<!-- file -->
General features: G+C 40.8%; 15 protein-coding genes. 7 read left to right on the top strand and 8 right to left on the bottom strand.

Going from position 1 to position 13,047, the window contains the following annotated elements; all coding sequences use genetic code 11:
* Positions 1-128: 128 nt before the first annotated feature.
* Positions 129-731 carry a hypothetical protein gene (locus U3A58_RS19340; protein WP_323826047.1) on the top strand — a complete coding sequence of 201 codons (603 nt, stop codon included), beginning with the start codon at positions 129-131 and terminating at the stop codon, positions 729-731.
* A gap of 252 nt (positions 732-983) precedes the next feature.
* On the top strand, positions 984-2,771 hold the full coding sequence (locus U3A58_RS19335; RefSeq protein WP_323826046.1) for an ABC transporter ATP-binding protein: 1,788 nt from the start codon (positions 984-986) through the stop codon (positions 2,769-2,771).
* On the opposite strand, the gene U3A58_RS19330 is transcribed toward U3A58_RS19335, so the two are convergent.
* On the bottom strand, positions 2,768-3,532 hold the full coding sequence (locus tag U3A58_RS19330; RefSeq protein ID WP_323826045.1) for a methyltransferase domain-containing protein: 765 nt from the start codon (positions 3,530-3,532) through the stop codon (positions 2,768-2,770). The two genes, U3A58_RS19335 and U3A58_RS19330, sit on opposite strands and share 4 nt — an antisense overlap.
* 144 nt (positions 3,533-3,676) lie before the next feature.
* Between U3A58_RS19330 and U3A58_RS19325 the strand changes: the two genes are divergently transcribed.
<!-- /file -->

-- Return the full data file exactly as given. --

General features: G+C 40.8%; 15 protein-coding genes. 7 read left to right on the top strand and 8 right to left on the bottom strand.

Going from position 1 to position 13,047, the window contains the following annotated elements; all coding sequences use genetic code 11:
* Positions 1-128: 128 nt before the first annotated feature.
* Positions 129-731 carry a hypothetical protein gene (locus U3A58_RS19340; protein WP_323826047.1) on the top strand — a complete coding sequence of 201 codons (603 nt, stop codon included), beginning with the start codon at positions 129-131 and terminating at the stop codon, positions 729-731.
* A gap of 252 nt (positions 732-983) precedes the next feature.
* On the top strand, positions 984-2,771 hold the full coding sequence (locus U3A58_RS19335; RefSeq protein WP_323826046.1) for an ABC transporter ATP-binding protein: 1,788 nt from the start codon (positions 984-986) through the stop codon (positions 2,769-2,771).
* On the opposite strand, the gene U3A58_RS19330 is transcribed toward U3A58_RS19335, so the two are convergent.
* On the bottom strand, positions 2,768-3,532 hold the full coding sequence (locus tag U3A58_RS19330; RefSeq protein ID WP_323826045.1) for a methyltransferase domain-containing protein: 765 nt from the start codon (positions 3,530-3,532) through the stop codon (positions 2,768-2,770). The two genes, U3A58_RS19335 and U3A58_RS19330, sit on opposite strands and share 4 nt — an antisense overlap.
* 144 nt (positions 3,533-3,676) lie before the next feature.
* Between U3A58_RS19330 and U3A58_RS19325 the strand changes: the two genes are divergently transcribed.